|ANNOUNCEMENT: A workshop on Cultural Brokers, April 8, 2016 (9am-4pm), Sarratt 331
We are pleased to announce "Cultural Brokers," a VHS workshop focusing on the movement of culture and ideas, and the people who make that movement happen. The day-long workshop is open to graduate students, faculty, postdocs, and anyone else with an interest in the ways we track ideas, objects, and practices on the move and the people who made this possible. The workshop will be divided into three sessions. In the first, moderated by our very own Paul Kramer, session participants will discuss common readings to establish a framework for the day's discussions. In the second, invited guests Cristoph Kalter (Freie Universität Berlin, Berkeley) and Pablo Palomino (U Chicago) will offer short presentations about their work on retornados (returnees from the Portuguese African colonies to Portugal following decolonization in the 1970s) and musical globalization and transnational networks in 20th-century Latin America. A discussion will follow. In the third and culminating session, all participants will discuss "roadblocks"--problems or obstacles they've faced in writing, researching, or conceptualizing their own work relating to cultural brokers or cultural movement.
For more information or to participate in this workshop please contact Lance Ingwersen (email@example.com)
Cultural Brokers Workshop
Historical scholarship today is awash in concepts of cross-cultural exchange, including entangled history, cultural transfer, hybridization, circulation, and networks, even while earlier notions of cultural imperialism, hegemony, hierarchy, and resistance still pack a powerful scholarly punch. Part of our purpose is to take stock of what we might playfully dub a New New Cultural History, which consists not so much of interpretation in a quasi-anthropological mode as of tracking ideas, objects and practices on the move – Cultures in Motion, to invoke a recent collection of essays edited by Daniel Rodgers. Culture in this new (or new-ish) guise links together disparate communities, or survives, albeit in a changed form, after peaceful or violent encounters between unlike societies, or reproduces itself in emigrant or diasporic communities.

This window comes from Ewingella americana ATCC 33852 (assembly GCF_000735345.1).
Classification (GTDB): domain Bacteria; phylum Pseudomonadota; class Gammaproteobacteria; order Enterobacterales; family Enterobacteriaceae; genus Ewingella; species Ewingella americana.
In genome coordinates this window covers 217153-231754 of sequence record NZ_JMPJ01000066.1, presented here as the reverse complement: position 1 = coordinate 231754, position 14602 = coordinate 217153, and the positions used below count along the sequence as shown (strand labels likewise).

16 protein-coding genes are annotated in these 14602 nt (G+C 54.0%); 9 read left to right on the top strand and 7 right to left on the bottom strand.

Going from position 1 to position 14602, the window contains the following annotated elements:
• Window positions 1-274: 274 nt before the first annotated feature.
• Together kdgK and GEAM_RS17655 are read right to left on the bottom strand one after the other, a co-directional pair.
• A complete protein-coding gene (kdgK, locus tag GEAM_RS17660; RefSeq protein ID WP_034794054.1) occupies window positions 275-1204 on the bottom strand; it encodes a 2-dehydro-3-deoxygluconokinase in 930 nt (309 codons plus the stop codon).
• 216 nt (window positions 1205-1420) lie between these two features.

Each of the organizers has worked on some aspect of cultures in motion. What we wish to do in this one-day workshop is find common ground for disparate fields of study to meet by identifying a relatively circumscribed piece of this larger picture, and that is the people (or agents, if you prefer) who made ideas, objects and practices so mobile. These are the cultural brokers of our title, and they range from concert impresarios to missionaries, teachers, soldiers, entrepreneurs, makers of devices, publishers of materials, and artists themselves. The specificity of this role—that of brokering a contact and/or exchange among separate cultural entities—combines with the generality of its usefulness.
The workshop is co-organized by Joy Calico (Blair School of Music and director of the Max Kade Center), Celia Applegate, Martin Rempe (History), Henry Gorman, and Lance Ingwersen. Invited guest Andrea Orzoff (New Mexico State University) will be a participant and will offer a public lecture in the afternoon on German musician emigres to Latin America in the 1930s and 1940s, sponsored by the Max Kade Center.